“Have you ever been there?” he asks me. Without waiting for an answer, Ho proceeds to describe with remarkable clarity the market as he remembers it. “It was an amazing place. You could buy any possible kind of vegetable, fruit and meats. Back then in the 50’s, things were very basic and this market was a treasure trove of produce you couldn’t normally get anywhere else.”
The litany of words trails off and he pauses momentarily before adding halfwistfully: “I still remember the smell of lemons when I stepped into the market as a young boy.” For the Ipoh-born photographer, the wet market represented a wealth of memories that go back as far as when he was just ten years old.
When news broke that the historical market was about to be shut down for good, Ho embarked on a personal project to document the people of Central Market in a series of photographs in the final weeks prior to its closing. He admits to not having a plan at the very beginning. “I was simply taking pictures of the scenes at the market at first before deciding on portraits.”
Taking portraitures of people however, wasn’t something he set out to do immediately. “I needed them to be comfortable with me with the camera pointed straight into their faces,” he recalls. He “hung around” them and built relationships with the plain-speaking, hardworking traders, fish mongers, vegetable sellers and the people who worked tirelessly in the dank interiors of the wet market. Like his inspiration, American photographer Diane Arbus, Ho spent considerable time with his subjects before finding just the right moment to take the best shot, using an ordinary film camera.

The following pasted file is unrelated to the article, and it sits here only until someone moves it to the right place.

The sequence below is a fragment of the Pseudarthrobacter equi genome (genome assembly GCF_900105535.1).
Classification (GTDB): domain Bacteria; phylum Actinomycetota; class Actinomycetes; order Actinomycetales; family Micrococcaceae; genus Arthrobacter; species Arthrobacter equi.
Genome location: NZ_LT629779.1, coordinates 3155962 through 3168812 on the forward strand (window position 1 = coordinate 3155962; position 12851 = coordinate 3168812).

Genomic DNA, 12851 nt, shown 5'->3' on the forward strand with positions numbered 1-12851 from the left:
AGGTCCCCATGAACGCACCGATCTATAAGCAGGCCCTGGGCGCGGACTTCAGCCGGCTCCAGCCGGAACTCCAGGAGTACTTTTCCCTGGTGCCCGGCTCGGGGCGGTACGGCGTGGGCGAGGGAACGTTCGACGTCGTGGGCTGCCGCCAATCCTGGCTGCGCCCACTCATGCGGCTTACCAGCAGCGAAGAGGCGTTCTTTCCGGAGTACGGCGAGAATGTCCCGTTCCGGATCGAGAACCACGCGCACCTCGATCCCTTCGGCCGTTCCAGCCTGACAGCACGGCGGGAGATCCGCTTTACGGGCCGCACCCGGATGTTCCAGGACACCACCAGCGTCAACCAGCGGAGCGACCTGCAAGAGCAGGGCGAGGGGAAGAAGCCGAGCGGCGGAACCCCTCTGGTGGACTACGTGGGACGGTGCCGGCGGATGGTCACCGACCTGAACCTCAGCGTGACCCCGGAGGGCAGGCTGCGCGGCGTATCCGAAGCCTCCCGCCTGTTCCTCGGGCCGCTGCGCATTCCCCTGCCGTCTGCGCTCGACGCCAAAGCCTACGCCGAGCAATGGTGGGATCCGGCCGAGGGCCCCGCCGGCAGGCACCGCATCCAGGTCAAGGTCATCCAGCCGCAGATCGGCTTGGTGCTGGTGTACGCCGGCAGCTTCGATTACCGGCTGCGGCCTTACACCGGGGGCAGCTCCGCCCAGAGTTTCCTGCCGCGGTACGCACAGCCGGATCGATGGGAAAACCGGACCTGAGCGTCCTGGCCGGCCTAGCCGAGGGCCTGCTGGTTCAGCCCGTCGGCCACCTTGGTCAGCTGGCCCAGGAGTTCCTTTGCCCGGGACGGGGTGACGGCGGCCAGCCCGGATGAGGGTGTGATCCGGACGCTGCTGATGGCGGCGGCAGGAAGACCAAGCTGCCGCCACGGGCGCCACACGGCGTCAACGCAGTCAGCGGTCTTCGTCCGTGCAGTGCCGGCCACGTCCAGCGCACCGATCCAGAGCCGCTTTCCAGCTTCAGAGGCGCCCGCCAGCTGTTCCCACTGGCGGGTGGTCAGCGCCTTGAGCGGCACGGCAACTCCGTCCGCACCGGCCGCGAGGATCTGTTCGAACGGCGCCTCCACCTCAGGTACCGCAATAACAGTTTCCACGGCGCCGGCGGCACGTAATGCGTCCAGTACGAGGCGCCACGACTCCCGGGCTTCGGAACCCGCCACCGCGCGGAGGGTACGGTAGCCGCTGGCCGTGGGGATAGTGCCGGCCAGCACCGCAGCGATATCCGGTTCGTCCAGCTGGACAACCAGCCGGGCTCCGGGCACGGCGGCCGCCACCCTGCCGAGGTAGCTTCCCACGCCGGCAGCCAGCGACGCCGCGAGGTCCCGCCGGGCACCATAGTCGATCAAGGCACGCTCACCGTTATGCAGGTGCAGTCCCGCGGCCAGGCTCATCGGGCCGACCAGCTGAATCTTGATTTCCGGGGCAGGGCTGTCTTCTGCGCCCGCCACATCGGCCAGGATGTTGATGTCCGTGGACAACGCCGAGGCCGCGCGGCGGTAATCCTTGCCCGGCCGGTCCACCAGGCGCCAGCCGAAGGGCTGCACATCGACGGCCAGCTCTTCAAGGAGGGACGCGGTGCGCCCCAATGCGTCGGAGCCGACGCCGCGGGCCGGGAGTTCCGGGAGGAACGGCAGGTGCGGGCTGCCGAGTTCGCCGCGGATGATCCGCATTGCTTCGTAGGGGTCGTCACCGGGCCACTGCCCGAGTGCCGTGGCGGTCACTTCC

“It was the only way I could produce the type of photographs I was aiming for,” explains Ho, adding that he went there every day for many weeks before it was closed. “I’d go there around 4.30 in the morning because that’s when the activity starts,” he recalls.
The sheer beauty of his shots was heightened by the fact he never posed or planned them in any way. Each caught the drama, wit or joy of the immediate, or “decisive,” moment. “I told them to be themselves, look into the camera and try to find that quiet space within. That’s why you’ll find that they’re looking straight at the camera.
They’re not posing; they’re simply being,” he says waving to the stacks of framed photographs behind him.
It’s a far riskier and time-consuming proposition to forgo the manipulated shots and instead view photography as a collaborative venture between two souls on either side of the lens. But Ho points out that the more he took himself out of the picture, the better they became.
Many of his monochromatic portraits show people on their own at a time when they’re not involved in busy communal activities; an almost meditative time when